Interacting With History

Hunting the United Kingdom also means interacting with 2,000 years of history.  While pursuing sika through the gorse, I was in the shadow of a castle built by William the Conqueror during the eleventh century.  I watched roe deer frolic in a field as the bells from a church rang, just as they had for five centuries.  The ground I walked as I heard the red stags roar was the same a thousand Viking warriors had crossed with the sons of Ragnar.  It would be impossible not to stumble across some relic of history during any hunt.  Just as the dangerous game defines African hunting and the wild landscapes mark Alaska, England is enshrouded in legacies and narratives.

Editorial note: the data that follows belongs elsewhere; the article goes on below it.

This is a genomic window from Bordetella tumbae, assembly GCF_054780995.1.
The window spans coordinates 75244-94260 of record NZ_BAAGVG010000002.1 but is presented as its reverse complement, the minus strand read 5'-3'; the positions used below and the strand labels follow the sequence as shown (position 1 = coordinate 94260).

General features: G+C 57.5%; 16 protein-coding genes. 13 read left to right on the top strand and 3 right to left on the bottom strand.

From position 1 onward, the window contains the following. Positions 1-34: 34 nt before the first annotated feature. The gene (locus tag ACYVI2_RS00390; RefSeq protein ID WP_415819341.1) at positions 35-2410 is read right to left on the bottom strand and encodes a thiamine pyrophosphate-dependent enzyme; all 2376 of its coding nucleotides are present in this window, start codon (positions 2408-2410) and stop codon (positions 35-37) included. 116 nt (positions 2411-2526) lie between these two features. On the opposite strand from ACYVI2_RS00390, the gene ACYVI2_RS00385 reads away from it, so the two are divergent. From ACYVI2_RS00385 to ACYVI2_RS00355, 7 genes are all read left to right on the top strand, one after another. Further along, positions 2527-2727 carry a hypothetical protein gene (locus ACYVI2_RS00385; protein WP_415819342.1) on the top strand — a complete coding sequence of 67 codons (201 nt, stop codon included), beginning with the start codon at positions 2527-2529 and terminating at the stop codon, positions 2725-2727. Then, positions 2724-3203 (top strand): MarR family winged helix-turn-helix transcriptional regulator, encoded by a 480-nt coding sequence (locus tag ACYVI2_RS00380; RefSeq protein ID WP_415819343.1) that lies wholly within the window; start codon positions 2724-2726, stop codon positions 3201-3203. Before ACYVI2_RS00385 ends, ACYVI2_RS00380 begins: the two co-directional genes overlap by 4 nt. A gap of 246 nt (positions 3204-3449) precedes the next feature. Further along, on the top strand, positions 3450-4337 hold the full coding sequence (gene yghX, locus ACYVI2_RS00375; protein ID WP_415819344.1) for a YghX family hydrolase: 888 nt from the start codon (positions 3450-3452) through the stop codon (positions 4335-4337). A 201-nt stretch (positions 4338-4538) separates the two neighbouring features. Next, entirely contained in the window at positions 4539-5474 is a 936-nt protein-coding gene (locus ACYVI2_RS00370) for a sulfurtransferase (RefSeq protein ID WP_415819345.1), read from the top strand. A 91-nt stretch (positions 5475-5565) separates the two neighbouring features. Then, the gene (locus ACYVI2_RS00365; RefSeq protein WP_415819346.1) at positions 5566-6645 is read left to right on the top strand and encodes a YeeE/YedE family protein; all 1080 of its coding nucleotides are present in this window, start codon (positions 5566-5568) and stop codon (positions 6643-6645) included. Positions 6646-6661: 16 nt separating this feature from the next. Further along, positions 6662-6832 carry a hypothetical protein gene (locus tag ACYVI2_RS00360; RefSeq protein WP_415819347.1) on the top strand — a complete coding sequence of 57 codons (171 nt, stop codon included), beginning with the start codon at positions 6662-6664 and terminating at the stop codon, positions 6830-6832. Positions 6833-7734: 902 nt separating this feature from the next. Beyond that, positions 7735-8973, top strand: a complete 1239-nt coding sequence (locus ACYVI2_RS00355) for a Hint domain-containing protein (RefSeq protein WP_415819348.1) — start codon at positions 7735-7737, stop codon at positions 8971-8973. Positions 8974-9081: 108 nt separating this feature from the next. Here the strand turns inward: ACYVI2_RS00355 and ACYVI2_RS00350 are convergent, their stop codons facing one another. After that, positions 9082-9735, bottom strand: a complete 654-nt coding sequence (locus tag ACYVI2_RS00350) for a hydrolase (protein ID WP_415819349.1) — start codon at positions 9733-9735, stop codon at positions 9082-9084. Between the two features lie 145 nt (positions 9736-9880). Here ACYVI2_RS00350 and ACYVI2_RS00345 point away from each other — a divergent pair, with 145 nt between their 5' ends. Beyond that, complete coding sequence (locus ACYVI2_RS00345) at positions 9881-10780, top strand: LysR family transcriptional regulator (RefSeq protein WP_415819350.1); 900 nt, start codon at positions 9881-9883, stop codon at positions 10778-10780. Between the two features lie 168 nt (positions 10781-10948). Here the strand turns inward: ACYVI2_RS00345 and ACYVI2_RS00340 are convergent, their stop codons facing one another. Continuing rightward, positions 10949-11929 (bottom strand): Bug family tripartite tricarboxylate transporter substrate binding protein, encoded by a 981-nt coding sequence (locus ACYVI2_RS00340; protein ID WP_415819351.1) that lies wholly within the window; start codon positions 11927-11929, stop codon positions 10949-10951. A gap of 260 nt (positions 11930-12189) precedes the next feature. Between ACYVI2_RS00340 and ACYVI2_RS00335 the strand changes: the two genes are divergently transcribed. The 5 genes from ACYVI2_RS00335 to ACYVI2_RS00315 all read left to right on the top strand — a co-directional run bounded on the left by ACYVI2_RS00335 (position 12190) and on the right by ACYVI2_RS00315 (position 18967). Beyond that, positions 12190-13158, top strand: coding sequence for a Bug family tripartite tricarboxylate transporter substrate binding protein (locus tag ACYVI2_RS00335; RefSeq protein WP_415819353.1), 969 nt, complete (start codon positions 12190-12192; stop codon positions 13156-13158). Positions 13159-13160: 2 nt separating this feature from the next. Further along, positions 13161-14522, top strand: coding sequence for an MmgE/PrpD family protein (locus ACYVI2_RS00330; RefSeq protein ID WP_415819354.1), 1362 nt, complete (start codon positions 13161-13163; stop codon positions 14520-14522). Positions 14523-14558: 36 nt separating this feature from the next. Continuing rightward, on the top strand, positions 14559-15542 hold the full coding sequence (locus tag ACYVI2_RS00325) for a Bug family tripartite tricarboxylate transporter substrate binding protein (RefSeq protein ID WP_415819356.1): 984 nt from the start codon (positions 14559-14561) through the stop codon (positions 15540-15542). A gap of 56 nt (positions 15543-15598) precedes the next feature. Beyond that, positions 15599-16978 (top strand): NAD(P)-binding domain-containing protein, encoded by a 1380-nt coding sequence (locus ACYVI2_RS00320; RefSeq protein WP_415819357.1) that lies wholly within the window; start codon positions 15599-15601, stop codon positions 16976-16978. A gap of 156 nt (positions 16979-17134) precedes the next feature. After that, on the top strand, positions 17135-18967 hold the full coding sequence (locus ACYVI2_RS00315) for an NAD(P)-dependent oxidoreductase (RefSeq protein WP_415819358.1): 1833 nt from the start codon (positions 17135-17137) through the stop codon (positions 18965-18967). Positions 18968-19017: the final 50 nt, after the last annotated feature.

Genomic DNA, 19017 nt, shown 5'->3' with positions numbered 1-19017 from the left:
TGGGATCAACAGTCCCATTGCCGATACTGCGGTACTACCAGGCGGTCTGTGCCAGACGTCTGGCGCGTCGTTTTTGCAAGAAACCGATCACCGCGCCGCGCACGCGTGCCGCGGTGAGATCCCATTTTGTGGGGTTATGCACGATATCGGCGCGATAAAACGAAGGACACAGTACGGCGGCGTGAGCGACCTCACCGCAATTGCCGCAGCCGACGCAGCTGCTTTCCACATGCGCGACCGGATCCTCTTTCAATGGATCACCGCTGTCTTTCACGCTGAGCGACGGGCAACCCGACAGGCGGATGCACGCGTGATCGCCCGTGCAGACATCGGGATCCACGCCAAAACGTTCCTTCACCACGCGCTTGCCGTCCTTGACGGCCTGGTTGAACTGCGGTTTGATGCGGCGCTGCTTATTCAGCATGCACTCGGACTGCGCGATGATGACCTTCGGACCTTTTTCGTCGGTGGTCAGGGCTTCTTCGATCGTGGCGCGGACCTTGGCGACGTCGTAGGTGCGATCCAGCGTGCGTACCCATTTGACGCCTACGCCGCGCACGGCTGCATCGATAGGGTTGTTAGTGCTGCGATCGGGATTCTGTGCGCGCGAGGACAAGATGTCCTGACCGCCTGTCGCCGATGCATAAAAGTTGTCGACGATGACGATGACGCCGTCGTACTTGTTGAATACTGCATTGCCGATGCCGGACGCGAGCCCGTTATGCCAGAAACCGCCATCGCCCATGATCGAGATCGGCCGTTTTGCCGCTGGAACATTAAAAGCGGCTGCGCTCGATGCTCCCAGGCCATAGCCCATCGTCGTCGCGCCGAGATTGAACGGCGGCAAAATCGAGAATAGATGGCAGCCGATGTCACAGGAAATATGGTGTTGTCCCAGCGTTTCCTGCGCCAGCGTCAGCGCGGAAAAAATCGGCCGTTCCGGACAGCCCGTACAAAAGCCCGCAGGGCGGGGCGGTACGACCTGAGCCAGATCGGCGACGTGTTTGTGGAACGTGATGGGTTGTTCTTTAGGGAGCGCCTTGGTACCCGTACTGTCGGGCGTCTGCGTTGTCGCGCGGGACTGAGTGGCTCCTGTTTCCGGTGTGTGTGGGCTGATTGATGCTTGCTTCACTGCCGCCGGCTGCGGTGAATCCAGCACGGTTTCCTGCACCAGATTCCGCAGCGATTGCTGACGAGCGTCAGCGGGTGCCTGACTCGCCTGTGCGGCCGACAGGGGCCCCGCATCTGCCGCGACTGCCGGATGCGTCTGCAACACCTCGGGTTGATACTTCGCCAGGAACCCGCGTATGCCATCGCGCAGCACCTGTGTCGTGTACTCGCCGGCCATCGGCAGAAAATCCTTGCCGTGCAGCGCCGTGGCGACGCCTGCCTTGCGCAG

Brilliant white sheep dotted the entire countryside like a renaissance painting.
Brilliant white sheep dotted the entire countryside like a Renaissance painting.
True Sportsman

Those who shepherd those places are great sportsmen themselves. Each county of England offers something unique, as do those who stalk their lands, and the international hunting community is well served to include those from Devon and Dorset.  They approach their craft not as a hobby but as a calling that requires reverence and consideration.  Their skill in the woods isn’t a trifle that was picked up but honed and refined with deliverance.  Without knowing it, they embrace the hunter’s paradox through their cheerful engagement in shooting deer.  And yet, they also envy a Yank, with our open lands and abundant wildlife.  While enjoying their own abundance, they lend an eye to what lies west.

Back To The Hunt